Kona II


I was once again returning to the Big Island of Hawaii. I had month’s earlier secured a round trip ticket to and from Alaska and had since quit my job- so I was broke… again. I gave away all my shit, cashed in my 401 k. and bought a sailboat on the Columbia River so I had other things to do and the timing was not the best, it never seems to be right? That’s usually the reason why people never walk out that door, simply because there is always something more pressing, what a shame. Besides it was non-refundable so if I didn’t use it I would have to eat the ticket. I was most likely going to lose my MVP status without having to fly to the Northslope for work anymore so what the fuck? Might as well rack up some more miles so I can fly to Cancun and try to get lost near the Mayan Temples next Autumn. Why not?

I already flew down to Seattle to buy a sailboat, so I dispatched out of there instead of Anchorage, with very little money and as usual a backpack full of camping gear that would keep me alive while on the Island Walkabout. I made a few contacts I had on island one being a beautiful blonde hippy gal I have known for years and always love to hook up with. She was down in Pahoa and told me she would be waiting naked until I got down there, so of course I got to stepping! I also had a friend bringing my Ukulele, her daughter carried it on the airplane for me since I had such a crazy adventure leading up to flying to Hawaii in searching for a boat in the Pacific Northwest.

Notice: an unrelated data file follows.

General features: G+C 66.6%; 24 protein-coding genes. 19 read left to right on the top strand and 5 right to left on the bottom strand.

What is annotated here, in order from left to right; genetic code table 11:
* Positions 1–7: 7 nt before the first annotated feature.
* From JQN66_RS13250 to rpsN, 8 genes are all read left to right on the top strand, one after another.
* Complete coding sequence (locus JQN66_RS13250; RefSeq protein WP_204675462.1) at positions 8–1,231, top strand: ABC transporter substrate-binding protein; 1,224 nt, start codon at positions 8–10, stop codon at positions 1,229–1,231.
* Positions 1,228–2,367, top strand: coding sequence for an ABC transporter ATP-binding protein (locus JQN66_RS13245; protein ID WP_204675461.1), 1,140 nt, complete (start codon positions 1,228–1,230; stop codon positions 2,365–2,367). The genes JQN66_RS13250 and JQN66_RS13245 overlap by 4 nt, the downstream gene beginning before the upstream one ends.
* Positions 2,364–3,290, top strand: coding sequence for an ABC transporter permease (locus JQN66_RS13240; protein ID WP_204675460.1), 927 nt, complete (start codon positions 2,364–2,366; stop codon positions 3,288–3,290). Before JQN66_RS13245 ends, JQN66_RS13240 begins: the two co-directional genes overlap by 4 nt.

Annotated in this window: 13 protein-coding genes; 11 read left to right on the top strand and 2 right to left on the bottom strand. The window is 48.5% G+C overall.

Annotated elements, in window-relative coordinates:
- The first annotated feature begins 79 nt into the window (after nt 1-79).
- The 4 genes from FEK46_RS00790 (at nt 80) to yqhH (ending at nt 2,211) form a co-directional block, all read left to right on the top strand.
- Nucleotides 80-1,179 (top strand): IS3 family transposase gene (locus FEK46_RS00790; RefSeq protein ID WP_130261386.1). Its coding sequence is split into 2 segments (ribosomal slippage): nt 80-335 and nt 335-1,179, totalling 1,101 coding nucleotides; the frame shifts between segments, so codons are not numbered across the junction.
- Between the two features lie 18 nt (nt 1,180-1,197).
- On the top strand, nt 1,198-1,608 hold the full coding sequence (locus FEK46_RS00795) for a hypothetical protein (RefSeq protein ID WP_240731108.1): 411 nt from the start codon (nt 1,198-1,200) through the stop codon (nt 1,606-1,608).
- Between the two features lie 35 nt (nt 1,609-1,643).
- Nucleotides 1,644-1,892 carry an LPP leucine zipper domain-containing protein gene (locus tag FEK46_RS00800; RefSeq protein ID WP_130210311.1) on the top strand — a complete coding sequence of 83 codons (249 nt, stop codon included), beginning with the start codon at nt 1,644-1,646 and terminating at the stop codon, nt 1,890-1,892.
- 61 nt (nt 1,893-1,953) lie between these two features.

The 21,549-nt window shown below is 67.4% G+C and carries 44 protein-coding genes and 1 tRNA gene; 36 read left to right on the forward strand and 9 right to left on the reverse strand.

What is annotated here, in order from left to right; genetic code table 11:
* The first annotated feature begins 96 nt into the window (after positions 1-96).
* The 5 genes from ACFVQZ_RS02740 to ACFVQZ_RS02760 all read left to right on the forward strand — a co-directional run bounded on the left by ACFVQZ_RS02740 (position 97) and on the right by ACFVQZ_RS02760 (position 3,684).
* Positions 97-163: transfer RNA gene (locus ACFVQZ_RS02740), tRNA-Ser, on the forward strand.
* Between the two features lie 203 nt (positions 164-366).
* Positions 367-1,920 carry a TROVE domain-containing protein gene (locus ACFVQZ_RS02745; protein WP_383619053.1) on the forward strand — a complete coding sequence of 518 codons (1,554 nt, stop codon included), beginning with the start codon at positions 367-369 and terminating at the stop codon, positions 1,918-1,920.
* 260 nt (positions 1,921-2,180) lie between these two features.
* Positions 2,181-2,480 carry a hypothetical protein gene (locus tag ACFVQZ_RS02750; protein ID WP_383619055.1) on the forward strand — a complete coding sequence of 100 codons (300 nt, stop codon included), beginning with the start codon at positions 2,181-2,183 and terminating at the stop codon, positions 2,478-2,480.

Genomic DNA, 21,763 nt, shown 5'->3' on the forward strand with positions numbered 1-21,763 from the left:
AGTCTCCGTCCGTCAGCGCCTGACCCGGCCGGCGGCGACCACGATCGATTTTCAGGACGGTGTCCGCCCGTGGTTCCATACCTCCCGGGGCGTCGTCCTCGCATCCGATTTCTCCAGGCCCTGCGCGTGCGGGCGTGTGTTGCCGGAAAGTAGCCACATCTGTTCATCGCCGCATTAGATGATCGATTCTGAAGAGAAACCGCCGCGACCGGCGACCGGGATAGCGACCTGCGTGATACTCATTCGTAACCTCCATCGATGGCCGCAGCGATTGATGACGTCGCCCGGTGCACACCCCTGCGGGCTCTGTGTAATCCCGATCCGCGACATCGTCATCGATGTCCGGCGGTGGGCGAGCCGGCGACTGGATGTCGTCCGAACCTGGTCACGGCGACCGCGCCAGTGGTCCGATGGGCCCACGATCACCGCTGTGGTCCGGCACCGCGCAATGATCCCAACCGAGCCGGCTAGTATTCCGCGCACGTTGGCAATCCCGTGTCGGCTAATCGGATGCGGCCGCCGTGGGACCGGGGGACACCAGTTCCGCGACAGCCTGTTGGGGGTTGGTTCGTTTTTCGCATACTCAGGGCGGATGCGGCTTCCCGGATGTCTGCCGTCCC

So when you’re traveling on a shoestring budget (that is if you have a budget) that usually means a backpacking/camping adventure since you can’t afford to stay at hotels and even if you had the money- wouldn’t stay at one anyhow, that is unless your friends let you shower there when they have a room. I was thinking of returning to the remote and rugged Hamakua Coast where I have for the past two years been trying to link up the Lost Trail of Awini between Pololu and Waipio. Twice I was thwarted and spit out of the jungle broken and burnt so I wasn’t feeling that so much. Hilo is just to God damned wet and since the eruption last year there is nothing left in Pahoa to enjoy except maybe Uncle Roberts and that naked hippy gal hopefully touching herself in my absence. I also had to consider my time frame of 10 days and my lack of travel funds.

Packing the backpack in Alaska, I needed warm clothes for Seattle and all the camping gear I would need to go to Hawaii. It seems that I am constantly in between places. I have mail trying to catch me from Utah to Alaska and then back down to Washington General Delivery. I have to be careful as I am now on unemployment and Medicaid which require replies from letters that cannot be forwarded or I may lose my benefits. I always have a friend back in the “Wood” to check my mail for me and notify me if I have anything urgent that may need attention. The friends I had that were also going to the Big Island were working undercover for me as we were making plans to surprise some other Alaskan friends, we have there who had no idea I was on island. The couple I wanted to surprise had let me stay at their house after all that Cancer Bullshit and it was where I was able to convalesce and did a lot of writing. I am very grateful to have people like this in my life.